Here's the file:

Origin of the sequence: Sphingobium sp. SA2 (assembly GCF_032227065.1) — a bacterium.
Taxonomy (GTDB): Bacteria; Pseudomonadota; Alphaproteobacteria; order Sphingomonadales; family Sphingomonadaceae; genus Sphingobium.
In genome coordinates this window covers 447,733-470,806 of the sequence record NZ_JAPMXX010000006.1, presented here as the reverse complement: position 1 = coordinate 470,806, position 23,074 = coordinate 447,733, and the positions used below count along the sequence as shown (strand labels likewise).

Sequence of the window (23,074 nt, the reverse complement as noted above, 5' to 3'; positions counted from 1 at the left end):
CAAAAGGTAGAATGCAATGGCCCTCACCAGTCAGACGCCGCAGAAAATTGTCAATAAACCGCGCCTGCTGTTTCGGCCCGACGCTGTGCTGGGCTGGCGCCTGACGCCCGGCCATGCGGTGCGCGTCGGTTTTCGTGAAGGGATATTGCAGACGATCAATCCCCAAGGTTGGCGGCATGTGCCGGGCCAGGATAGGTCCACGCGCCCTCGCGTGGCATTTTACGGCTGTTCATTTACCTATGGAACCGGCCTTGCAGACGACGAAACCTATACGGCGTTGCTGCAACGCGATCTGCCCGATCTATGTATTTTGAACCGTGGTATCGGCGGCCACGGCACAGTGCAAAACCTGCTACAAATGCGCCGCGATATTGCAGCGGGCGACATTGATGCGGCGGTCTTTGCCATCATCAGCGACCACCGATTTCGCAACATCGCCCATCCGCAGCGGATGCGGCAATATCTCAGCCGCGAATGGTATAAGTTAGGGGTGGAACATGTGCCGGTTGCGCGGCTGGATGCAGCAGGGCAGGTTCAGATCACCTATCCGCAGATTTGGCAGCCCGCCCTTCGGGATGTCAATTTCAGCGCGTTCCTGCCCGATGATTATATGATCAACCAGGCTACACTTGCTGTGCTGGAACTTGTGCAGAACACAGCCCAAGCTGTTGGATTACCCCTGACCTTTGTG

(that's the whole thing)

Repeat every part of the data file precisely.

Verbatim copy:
Origin of the sequence: Sphingobium sp. SA2 (assembly GCF_032227065.1) — a bacterium.
Taxonomy (GTDB): Bacteria; Pseudomonadota; Alphaproteobacteria; order Sphingomonadales; family Sphingomonadaceae; genus Sphingobium.
In genome coordinates this window covers 447,733-470,806 of the sequence record NZ_JAPMXX010000006.1, presented here as the reverse complement: position 1 = coordinate 470,806, position 23,074 = coordinate 447,733, and the positions used below count along the sequence as shown (strand labels likewise).

Sequence of the window (23,074 nt, the reverse complement as noted above, 5' to 3'; positions counted from 1 at the left end):
CAAAAGGTAGAATGCAATGGCCCTCACCAGTCAGACGCCGCAGAAAATTGTCAATAAACCGCGCCTGCTGTTTCGGCCCGACGCTGTGCTGGGCTGGCGCCTGACGCCCGGCCATGCGGTGCGCGTCGGTTTTCGTGAAGGGATATTGCAGACGATCAATCCCCAAGGTTGGCGGCATGTGCCGGGCCAGGATAGGTCCACGCGCCCTCGCGTGGCATTTTACGGCTGTTCATTTACCTATGGAACCGGCCTTGCAGACGACGAAACCTATACGGCGTTGCTGCAACGCGATCTGCCCGATCTATGTATTTTGAACCGTGGTATCGGCGGCCACGGCACAGTGCAAAACCTGCTACAAATGCGCCGCGATATTGCAGCGGGCGACATTGATGCGGCGGTCTTTGCCATCATCAGCGACCACCGATTTCGCAACATCGCCCATCCGCAGCGGATGCGGCAATATCTCAGCCGCGAATGGTATAAGTTAGGGGTGGAACATGTGCCGGTTGCGCGGCTGGATGCAGCAGGGCAGGTTCAGATCACCTATCCGCAGATTTGGCAGCCCGCCCTTCGGGATGTCAATTTCAGCGCGTTCCTGCCCGATGATTATATGATCAACCAGGCTACACTTGCTGTGCTGGAACTTGTGCAGAACACAGCCCAAGCTGTTGGATTACCCCTGACCTTTGTG